Nobel Prize winning economist George Stigler would recognize this pattern as an instance of regulatory capture. Washington’s statutes give authority over beauty occupations to a Cosmetology, Barbering, Esthetics, and Manicuring Advisory Board. By law, the board must include nine members: one unaffiliated consumer and eight representatives of segments of the trade. The foxes, in other words, are guaranteed the right to guard the hen house.

    These cartel-like politics are what lies behind outrageously divergent licensing rules: 1,600 hours of instruction to get a hair-cutting license in Washington, for example, but only 130 hours to become an Emergency Medical Technician. In fact, you can earn certification as a firefighter in Washington after just 385 hours of coursework—one-fourth the time it takes to become a stylist. And, as I said, it takes 1,700 times as long to win legal permission to braid hair in Oregon as it does to get a Food Handler’s Badge.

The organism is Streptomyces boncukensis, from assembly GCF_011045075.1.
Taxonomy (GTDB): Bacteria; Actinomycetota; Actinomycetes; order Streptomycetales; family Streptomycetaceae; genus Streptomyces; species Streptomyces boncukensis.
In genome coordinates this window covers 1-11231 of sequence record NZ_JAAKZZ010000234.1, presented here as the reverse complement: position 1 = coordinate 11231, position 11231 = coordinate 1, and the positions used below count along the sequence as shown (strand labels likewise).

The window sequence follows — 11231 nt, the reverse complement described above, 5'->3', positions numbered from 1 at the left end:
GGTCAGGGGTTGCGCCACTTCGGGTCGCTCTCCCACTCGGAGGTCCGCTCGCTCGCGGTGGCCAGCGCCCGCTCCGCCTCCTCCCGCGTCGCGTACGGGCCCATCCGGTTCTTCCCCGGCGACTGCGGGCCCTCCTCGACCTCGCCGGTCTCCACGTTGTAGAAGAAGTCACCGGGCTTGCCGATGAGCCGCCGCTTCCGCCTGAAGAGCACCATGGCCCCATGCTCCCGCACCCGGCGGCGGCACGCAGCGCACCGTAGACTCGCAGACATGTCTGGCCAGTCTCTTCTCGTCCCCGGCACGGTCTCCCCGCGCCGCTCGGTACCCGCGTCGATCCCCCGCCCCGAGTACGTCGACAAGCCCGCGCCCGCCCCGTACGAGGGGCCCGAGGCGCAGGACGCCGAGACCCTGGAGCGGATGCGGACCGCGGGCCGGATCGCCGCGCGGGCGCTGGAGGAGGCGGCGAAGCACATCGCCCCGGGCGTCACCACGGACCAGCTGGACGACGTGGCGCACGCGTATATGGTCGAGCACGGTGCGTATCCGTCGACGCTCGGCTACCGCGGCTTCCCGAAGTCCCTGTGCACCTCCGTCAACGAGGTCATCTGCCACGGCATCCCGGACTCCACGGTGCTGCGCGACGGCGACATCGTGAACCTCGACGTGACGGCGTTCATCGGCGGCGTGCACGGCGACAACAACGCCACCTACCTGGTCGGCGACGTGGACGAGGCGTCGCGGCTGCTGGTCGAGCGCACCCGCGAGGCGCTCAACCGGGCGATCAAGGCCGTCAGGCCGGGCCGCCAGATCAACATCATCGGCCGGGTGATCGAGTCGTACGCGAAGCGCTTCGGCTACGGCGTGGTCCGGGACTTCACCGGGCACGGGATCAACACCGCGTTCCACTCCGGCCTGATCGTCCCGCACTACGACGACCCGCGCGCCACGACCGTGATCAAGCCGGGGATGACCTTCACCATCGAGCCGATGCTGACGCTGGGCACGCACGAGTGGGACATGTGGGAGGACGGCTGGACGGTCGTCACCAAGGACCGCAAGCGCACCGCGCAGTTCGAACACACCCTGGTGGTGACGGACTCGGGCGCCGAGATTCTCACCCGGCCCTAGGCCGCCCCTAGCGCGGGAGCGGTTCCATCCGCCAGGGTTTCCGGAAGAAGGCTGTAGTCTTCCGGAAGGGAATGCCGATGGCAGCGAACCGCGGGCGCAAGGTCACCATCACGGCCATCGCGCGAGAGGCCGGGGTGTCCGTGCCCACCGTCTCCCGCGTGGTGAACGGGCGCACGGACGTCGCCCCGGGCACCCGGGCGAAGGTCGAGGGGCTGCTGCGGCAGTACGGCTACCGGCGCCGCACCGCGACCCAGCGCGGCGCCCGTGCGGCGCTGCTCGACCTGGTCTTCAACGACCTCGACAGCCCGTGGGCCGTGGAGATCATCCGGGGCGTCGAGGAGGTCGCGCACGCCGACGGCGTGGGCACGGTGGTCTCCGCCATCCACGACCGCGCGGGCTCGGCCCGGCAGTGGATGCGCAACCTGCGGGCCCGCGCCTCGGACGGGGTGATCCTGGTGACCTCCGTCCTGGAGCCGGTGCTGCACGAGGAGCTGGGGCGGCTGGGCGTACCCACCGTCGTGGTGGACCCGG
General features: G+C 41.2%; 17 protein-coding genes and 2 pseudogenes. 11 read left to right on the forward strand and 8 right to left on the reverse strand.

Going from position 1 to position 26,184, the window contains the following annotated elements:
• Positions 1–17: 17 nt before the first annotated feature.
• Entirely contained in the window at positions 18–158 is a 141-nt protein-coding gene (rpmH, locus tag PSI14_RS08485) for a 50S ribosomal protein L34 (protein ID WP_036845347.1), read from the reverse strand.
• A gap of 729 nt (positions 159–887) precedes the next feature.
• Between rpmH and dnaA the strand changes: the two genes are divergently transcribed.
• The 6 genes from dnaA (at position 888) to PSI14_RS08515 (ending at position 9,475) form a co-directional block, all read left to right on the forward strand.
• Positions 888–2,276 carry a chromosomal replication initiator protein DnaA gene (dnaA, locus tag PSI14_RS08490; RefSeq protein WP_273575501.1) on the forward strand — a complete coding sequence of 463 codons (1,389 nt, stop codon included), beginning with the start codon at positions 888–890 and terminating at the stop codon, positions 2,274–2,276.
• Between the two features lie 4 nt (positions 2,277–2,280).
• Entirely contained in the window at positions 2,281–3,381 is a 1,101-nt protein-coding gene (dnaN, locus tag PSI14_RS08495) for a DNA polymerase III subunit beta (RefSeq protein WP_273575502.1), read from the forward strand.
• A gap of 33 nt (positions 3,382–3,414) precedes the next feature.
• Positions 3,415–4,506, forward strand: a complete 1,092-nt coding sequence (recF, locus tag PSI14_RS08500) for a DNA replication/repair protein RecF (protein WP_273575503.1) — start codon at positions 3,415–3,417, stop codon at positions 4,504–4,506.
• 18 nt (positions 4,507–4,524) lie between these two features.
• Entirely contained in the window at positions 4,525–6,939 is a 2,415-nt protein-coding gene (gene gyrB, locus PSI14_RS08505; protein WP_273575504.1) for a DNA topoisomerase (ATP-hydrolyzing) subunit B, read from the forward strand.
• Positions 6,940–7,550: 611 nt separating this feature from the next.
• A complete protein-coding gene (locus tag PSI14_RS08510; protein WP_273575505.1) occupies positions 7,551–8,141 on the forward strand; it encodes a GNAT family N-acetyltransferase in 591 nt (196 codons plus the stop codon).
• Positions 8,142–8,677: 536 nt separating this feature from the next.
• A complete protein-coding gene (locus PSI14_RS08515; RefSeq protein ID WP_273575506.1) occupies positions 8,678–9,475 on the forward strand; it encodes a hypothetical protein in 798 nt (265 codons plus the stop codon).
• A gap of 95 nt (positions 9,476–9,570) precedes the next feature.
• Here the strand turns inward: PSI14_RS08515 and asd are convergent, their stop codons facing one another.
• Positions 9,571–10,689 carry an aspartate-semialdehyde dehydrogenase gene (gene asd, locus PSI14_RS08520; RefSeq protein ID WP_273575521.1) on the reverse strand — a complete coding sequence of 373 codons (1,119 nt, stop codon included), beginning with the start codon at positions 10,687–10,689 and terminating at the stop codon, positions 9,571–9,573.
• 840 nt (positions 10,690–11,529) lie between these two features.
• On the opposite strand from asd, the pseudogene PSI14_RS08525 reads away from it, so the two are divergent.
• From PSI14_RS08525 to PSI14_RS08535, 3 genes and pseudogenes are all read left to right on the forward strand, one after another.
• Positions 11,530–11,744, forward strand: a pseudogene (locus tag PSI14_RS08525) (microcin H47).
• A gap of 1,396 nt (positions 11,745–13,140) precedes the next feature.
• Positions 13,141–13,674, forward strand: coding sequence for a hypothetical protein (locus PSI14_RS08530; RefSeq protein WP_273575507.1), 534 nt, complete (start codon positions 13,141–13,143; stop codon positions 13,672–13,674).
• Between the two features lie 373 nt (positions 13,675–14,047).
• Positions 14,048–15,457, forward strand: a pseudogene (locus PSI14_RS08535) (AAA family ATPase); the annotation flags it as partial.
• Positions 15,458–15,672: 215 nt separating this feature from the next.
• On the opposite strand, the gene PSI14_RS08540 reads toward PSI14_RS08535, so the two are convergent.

To our credit, Cascadia does already have a reform leader in its ranks. British Columbia stands out among Canadian provinces in de-licensing. It has shifted not just beauty workers but many other trades from official licensing to voluntary certification. That kind of streamlining is exactly what other Northwest jurisdictions can do to clear barriers to gainful employment.

    Sadly, legalizing African-style hair braiding, deregulating kickboxing, and otherwise pruning the excesses of occupational licensing in Cascadia is not going to be enough itself to wipe out double-digit unemployment or revive family income growth. A thorough pruning might, however, help thousands of Northwest workers each year, and, in times like these, that’s an opportunity too big to ignore.